The National Football League (NFL) just scored an important win.

On Tuesday, a district court judge denied class action status to a group of football fans who sued the NFL for fraud and breach of contract because of the bad experiences they had at the 2011 Super Bowl in Dallas.

Just hours before the 2011 championship game kicked off, 1,250 temporary seats at Cowboys Stadium were deemed unsafe. That forced 850 ticketholders to move to new seats and 400 others to move to standing-room locations.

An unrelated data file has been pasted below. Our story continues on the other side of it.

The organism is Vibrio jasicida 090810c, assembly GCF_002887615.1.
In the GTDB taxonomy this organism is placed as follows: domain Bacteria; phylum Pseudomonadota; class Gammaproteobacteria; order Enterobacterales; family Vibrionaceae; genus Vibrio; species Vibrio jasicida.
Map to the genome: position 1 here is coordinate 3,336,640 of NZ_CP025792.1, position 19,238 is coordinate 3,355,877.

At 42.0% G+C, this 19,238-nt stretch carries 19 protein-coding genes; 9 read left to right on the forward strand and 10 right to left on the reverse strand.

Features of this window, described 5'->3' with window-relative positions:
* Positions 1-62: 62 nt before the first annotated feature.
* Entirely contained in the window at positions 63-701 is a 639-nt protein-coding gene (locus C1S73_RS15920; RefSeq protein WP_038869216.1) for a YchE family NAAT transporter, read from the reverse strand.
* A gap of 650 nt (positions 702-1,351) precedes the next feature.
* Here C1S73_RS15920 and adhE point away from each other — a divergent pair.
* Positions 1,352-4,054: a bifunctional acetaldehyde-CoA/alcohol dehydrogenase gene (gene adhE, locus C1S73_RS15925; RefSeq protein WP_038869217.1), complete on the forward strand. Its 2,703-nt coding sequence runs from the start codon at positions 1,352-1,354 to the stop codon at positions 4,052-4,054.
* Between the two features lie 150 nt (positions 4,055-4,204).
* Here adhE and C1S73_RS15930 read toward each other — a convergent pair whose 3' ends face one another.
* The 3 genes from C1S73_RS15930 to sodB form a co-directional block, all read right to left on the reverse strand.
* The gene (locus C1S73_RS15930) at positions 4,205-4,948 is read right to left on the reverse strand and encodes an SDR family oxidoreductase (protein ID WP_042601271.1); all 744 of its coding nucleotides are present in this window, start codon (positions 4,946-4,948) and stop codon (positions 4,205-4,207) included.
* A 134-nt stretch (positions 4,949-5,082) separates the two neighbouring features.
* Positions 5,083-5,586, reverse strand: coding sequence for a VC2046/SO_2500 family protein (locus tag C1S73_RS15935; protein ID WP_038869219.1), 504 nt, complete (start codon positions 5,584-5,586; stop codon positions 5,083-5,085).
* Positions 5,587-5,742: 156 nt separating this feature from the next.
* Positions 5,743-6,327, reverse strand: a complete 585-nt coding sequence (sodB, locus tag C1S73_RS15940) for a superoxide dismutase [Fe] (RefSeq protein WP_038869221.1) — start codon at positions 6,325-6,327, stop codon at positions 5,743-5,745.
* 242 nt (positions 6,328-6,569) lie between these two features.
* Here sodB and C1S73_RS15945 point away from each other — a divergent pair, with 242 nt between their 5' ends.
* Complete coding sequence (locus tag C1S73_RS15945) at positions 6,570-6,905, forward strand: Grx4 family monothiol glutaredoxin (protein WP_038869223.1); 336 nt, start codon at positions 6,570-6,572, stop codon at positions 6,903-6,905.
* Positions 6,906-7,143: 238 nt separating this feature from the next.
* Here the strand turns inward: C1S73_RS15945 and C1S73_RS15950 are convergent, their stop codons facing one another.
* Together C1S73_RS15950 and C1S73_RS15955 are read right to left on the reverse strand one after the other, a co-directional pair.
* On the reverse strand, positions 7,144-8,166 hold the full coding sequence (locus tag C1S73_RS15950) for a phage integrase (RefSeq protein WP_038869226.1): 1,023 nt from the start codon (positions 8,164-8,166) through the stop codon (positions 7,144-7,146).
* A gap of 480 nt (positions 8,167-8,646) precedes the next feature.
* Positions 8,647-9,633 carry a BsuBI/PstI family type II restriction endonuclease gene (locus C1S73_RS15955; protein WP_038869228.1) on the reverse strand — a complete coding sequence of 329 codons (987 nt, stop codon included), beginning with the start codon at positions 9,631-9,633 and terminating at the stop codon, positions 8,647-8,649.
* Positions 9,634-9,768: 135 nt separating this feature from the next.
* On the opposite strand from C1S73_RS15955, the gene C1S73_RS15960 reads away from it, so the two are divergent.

The plaintiffs, who were Super Bowl ticketholders, claimed the league was responsible for the stadium’s improperly installed seats, which caused them to either be denied seats for the game, moved to other seats or seated in spots with obstructed views.

In her decision, U.S. District Judge Barbara Lynn wrote that the plaintiffs’ “issues are individualized” and therefore not suitable for a class action.

The plaintiffs’ lawyer told Bloomberg that he and his clients are “disappointed with the court’s ruling but look forward to representing hundreds of our clients this year in the trials against the NFL. During those trials we will prove that the NFL defrauded its fans.”

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